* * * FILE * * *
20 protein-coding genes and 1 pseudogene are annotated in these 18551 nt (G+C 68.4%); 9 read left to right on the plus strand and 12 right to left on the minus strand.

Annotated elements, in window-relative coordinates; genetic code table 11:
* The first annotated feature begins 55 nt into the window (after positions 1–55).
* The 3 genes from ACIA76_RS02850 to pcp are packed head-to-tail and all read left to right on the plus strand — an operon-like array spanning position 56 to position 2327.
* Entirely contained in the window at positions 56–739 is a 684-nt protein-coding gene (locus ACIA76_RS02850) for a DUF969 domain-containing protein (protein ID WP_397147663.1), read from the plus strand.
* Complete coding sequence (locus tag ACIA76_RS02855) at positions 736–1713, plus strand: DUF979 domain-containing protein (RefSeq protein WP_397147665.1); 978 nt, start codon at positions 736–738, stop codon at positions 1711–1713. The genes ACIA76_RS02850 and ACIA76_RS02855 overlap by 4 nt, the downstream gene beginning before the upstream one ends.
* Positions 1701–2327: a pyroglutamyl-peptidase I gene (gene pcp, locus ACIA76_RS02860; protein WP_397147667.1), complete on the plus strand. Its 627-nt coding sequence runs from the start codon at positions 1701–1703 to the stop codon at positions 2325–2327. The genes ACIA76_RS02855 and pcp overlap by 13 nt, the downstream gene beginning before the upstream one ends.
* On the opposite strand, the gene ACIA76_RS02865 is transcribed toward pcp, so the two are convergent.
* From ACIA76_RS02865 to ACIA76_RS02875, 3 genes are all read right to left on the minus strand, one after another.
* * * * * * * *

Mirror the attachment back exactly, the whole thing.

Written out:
20 protein-coding genes and 1 pseudogene are annotated in these 18551 nt (G+C 68.4%); 9 read left to right on the plus strand and 12 right to left on the minus strand.

Annotated elements, in window-relative coordinates; genetic code table 11:
* The first annotated feature begins 55 nt into the window (after positions 1–55).
* The 3 genes from ACIA76_RS02850 to pcp are packed head-to-tail and all read left to right on the plus strand — an operon-like array spanning position 56 to position 2327.
* Entirely contained in the window at positions 56–739 is a 684-nt protein-coding gene (locus ACIA76_RS02850) for a DUF969 domain-containing protein (protein ID WP_397147663.1), read from the plus strand.
* Complete coding sequence (locus tag ACIA76_RS02855) at positions 736–1713, plus strand: DUF979 domain-containing protein (RefSeq protein WP_397147665.1); 978 nt, start codon at positions 736–738, stop codon at positions 1711–1713. The genes ACIA76_RS02850 and ACIA76_RS02855 overlap by 4 nt, the downstream gene beginning before the upstream one ends.
* Positions 1701–2327: a pyroglutamyl-peptidase I gene (gene pcp, locus ACIA76_RS02860; protein WP_397147667.1), complete on the plus strand. Its 627-nt coding sequence runs from the start codon at positions 1701–1703 to the stop codon at positions 2325–2327. The genes ACIA76_RS02855 and pcp overlap by 13 nt, the downstream gene beginning before the upstream one ends.
* On the opposite strand, the gene ACIA76_RS02865 is transcribed toward pcp, so the two are convergent.
* From ACIA76_RS02865 to ACIA76_RS02875, 3 genes are all read right to left on the minus strand, one after another.